With most votes counted in the presidential election in the Philippines, Benigno "Noynoy" Aquino - the son of the former president, Corazon Aquino - has a clear lead over second-placed candidate Joseph "Erap" Estrada.
Mr Aquino said if confirmed as president, he would use his position to tackle corruption and improve public health, education and the judiciary.
Here, people in the Philippines discuss the significance of the election and their hopes for the future.
Claudette Dela Cerna, 36, lawyer, Metro Manila
I am a volunteer for one of the presidential candidates, Mr Gilbert Teodoro. I am not normally interested in politics. However, this election is very important to me for several reasons.
This was our first automated election. The previous elections, which have used manual counting, have always been marked by cheating, count manipulation and violence.
The use of automation has also pulled in a lot of votes, be it out of curiosity or just genuine want of change. The young were particularly keen to participate.
I voted for Gilbert Teodoro. He has run a clean, policy-focused campaign and has not given in to dirty tricks or any character smearing so typical of election campaigning in the Philippines.
I have had the opportunity to migrate to another country but chose not to. I still believe that my country has hope to crawl out of the gutter. I believe that the people would eventually choose the leaders it needs, if not now, then in the future.
Domingo Go Jr, 43, car repair shop manager
This is my country's first automated election and I hope that direct cheating by incumbents will become a thing of the past. This is very important. For example, there were widespread rumours during the 2004 elections that Gloria Arroyo stole the presidency from the real winner.
She did so much damage to the institution of the presidency. There were so many questionable actions during her administration that have left people furious. There were questionable appointments, questionable deals, questionable pardons of criminals, and worst of all, questionable growth of her personal or family wealth.
Benigno Aquino deserves to be president. Not because of his parents, but because of all the candidates he had the cleanest image.
I'd like to see less wasted tax money because of corruption. I want public sector workers to get better salaries.
I just want the president to have enough legitimacy so that he will not have to make deals with shady elements just to remain in power.
Bernie Terrado, 32, senior software engineer, Quezon City
It was very hot on election day and there were some problems with one voting machine, resulting in a long queue.
But the long lines and the heat did not stop me from voting. The three hours of standing just to vote was well worth it.
It is my right, my duty. I voted for [Richard] Gordon. I knew that his chances of winning were slim, but I still voted for him. Our choice of who to vote for should not be based on the feasibility of winning.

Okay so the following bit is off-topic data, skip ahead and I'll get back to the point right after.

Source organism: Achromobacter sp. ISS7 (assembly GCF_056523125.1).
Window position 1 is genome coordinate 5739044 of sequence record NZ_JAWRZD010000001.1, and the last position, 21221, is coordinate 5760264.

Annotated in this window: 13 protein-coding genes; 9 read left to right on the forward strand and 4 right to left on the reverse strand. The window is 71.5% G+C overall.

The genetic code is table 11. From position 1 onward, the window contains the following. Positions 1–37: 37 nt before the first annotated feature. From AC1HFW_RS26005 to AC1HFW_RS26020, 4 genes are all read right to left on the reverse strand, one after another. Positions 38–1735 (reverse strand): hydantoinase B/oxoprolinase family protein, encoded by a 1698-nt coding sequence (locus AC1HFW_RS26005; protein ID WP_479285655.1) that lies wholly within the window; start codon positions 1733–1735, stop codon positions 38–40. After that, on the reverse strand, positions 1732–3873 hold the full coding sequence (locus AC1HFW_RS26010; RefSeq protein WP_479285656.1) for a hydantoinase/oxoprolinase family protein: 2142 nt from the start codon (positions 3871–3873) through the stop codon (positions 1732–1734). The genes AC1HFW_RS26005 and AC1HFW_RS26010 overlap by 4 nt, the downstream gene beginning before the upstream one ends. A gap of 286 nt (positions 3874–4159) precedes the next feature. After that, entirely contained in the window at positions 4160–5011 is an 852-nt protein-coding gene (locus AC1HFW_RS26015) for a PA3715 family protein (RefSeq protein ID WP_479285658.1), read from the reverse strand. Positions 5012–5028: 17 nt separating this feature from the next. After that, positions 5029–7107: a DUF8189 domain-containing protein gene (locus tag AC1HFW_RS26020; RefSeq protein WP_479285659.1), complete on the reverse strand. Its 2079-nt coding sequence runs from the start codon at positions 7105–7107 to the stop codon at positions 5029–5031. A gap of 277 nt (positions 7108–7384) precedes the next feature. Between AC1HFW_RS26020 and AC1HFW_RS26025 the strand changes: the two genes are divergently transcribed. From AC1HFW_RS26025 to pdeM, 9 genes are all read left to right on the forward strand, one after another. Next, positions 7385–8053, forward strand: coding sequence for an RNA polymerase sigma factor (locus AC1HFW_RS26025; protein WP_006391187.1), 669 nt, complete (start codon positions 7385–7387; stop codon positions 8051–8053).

I believe that he was the only one candidate who did not try to use religion or family history to appeal to the masses. We do not need anymore of those. We need a president who acts and does more for the country.
We need someone who will serve as an example - a leader who will not distinguish between the poor and the rich, who will improve the life of all Filipino people regardless of their social strata.
I want change and I want it now.
Nong Johnny, 21, student, Iloilo City
This election has been a rather fun race. We had the billionaire Manny Villar, the son of a hero Noynoy, former ousted president Erap, Gloria's Defence Minister Gibo [Gilberto Theodoro], all likely winning contenders. Personality politics rules in this country.
This is the first time we had an automated election system. Though there were a few glitches and problems, overall this election was a success. It's a step towards safer and more fair elections in the future.
The violence was significantly lower than during previous elections. So, it's been a success.
I am just happy to know the president I voted for has already won. Though this does not mean he would not succumb to corruption.
We usually vote for the lesser evil. None of the candidates, including the one I voted for, seem able to bring real change. The system which keeps the country poor is still in place. There's rampant corruption and lack of trust for the politicians.
It's hard to get somewhere if you don't know the right people. If this changes, it will feel like a revolution.
Maria Elena Bartholomew, 54, self-employed, Makati City
I voted at in Makati Bel-Air. I am particularly impressed with the order at the polling station. Plenty of people but no problems whatsoever. Procedures were simple and straight-forward and machines worked perfectly.
This election is very important for all Filipinos. We have always chanted - "We need change". We need good leaders. I would like us to look at our neighbours - China, Singapore, Japan.
We should be envious of Vietnam and Thailand. If only our elected leaders do their job, we can be as good, if not better than our neighbours as we have the edge - we can speak English.
I have never missed any election. I believe it is my duty to express my opinion by electing the candidate whom I believe fits the criteria. Unfortunately, I have always been an idealist and none of those I voted so far have won the presidential position.
The candidate I voted for is not going to win but I have peace in my heart because I voted based on competency and track record.